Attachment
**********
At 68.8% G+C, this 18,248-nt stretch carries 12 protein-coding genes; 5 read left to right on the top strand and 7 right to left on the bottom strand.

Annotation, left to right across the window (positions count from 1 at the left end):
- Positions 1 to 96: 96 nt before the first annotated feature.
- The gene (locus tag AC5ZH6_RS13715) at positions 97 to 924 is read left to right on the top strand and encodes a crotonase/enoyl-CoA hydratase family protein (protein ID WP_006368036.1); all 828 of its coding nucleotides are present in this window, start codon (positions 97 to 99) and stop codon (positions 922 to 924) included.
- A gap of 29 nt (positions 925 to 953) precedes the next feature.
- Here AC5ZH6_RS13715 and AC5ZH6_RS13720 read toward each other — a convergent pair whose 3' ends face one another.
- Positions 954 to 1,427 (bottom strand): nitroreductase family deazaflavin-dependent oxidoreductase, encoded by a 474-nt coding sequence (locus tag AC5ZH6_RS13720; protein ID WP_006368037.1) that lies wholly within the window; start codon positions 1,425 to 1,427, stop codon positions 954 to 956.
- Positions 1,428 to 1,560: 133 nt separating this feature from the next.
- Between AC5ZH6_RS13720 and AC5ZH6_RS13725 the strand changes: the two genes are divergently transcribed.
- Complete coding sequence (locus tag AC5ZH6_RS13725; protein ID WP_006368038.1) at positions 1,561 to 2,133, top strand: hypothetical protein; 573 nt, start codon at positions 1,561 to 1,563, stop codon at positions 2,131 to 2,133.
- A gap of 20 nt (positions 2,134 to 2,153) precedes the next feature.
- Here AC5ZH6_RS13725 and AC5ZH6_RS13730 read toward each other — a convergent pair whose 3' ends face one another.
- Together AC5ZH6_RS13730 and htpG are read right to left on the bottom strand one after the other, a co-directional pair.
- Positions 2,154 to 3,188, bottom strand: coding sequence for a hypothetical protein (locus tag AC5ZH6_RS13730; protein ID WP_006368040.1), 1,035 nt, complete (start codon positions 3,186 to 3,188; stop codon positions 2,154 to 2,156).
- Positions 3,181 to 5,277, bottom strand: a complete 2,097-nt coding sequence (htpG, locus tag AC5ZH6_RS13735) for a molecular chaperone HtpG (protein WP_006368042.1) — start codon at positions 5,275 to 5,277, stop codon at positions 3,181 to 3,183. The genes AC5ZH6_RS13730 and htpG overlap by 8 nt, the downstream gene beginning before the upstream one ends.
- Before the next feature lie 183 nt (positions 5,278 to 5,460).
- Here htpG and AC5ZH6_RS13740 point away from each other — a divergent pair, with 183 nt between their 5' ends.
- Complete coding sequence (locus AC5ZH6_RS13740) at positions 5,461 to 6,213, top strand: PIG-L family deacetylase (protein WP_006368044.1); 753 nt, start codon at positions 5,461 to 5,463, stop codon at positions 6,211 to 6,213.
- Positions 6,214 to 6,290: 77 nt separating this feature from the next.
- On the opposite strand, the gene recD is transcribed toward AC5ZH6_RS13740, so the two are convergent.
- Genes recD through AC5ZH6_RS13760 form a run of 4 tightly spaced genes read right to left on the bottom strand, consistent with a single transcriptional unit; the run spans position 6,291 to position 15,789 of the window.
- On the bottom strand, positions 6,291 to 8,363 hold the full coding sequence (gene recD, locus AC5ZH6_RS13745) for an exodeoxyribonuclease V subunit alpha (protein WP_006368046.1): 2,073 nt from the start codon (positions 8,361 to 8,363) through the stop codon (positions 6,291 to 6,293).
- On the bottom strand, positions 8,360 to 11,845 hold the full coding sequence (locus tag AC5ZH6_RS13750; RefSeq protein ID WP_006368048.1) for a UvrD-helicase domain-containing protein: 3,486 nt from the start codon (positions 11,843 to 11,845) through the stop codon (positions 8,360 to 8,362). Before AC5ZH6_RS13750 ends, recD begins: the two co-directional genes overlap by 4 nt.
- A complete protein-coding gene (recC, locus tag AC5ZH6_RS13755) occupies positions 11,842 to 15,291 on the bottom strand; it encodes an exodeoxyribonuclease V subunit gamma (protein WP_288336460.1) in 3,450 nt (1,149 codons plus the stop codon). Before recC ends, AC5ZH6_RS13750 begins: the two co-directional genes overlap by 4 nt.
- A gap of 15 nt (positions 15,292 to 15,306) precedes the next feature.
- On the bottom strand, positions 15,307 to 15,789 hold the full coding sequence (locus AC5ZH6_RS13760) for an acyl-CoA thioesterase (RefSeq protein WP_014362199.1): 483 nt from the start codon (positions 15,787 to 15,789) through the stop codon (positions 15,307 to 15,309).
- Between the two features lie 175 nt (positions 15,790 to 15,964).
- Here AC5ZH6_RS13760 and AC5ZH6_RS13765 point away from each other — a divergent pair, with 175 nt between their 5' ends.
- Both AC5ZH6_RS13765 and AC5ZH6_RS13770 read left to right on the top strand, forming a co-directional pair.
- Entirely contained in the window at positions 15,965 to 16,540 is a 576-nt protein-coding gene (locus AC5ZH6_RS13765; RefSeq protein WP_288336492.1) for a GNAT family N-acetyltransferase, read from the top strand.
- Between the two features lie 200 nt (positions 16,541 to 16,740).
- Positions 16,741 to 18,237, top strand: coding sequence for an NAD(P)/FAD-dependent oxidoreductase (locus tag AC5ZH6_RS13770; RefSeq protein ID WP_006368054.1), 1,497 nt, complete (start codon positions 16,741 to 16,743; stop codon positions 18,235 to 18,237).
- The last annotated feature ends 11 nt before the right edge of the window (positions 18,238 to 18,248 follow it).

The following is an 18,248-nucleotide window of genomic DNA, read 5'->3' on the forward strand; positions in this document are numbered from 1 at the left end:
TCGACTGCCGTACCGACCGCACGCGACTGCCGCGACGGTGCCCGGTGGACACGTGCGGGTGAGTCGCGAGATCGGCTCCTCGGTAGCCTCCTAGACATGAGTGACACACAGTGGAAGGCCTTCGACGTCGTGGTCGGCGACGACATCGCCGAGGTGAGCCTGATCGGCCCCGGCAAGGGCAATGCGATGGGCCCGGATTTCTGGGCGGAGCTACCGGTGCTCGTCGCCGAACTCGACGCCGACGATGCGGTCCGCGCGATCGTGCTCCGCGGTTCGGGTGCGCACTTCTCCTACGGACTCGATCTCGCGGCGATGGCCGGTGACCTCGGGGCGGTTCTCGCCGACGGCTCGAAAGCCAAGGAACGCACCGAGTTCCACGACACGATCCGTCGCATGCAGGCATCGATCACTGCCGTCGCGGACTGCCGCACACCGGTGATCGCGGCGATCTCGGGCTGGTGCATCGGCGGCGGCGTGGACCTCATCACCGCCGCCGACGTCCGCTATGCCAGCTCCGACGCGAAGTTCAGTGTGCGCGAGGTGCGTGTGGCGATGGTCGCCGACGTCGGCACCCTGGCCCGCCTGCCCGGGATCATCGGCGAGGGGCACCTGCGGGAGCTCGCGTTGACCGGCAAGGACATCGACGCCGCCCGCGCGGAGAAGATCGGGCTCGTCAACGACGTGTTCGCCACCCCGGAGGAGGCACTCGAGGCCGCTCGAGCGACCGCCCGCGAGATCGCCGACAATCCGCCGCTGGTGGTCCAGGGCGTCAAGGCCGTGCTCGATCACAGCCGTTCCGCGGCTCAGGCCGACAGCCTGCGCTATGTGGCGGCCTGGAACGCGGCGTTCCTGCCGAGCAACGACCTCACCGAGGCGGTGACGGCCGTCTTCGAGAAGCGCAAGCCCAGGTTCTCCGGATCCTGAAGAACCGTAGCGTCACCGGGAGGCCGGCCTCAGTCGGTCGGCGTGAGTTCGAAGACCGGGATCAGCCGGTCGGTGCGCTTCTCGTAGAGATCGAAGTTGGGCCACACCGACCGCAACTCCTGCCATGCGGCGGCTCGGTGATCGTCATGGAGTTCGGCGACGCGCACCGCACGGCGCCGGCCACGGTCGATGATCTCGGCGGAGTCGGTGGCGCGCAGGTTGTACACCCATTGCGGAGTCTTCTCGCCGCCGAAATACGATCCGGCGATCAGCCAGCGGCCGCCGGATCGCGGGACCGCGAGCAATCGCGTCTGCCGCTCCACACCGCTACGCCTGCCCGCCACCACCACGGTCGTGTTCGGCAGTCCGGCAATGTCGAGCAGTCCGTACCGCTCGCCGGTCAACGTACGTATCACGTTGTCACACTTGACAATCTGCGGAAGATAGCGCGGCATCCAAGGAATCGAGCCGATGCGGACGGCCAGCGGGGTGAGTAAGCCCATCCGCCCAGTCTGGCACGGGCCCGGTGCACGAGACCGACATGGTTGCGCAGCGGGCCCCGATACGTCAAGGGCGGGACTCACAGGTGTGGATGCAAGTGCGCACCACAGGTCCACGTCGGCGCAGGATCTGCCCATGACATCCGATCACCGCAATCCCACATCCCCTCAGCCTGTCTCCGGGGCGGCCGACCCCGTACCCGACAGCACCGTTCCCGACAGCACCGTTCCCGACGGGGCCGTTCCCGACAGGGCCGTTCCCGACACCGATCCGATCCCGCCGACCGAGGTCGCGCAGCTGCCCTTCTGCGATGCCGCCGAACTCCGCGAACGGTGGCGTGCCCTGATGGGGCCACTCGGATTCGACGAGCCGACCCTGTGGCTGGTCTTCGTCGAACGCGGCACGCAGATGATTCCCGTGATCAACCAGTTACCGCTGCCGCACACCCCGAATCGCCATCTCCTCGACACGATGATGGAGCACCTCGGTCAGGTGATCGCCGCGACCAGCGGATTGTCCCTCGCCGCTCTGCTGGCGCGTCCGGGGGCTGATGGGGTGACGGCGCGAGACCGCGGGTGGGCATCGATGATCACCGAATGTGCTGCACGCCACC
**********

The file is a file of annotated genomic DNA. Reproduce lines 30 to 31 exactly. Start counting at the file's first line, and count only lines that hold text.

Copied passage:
- Entirely contained in the window at positions 15,965 to 16,540 is a 576-nt protein-coding gene (locus AC5ZH6_RS13765; RefSeq protein WP_288336492.1) for a GNAT family N-acetyltransferase, read from the top strand.
- Between the two features lie 200 nt (positions 16,541 to 16,740).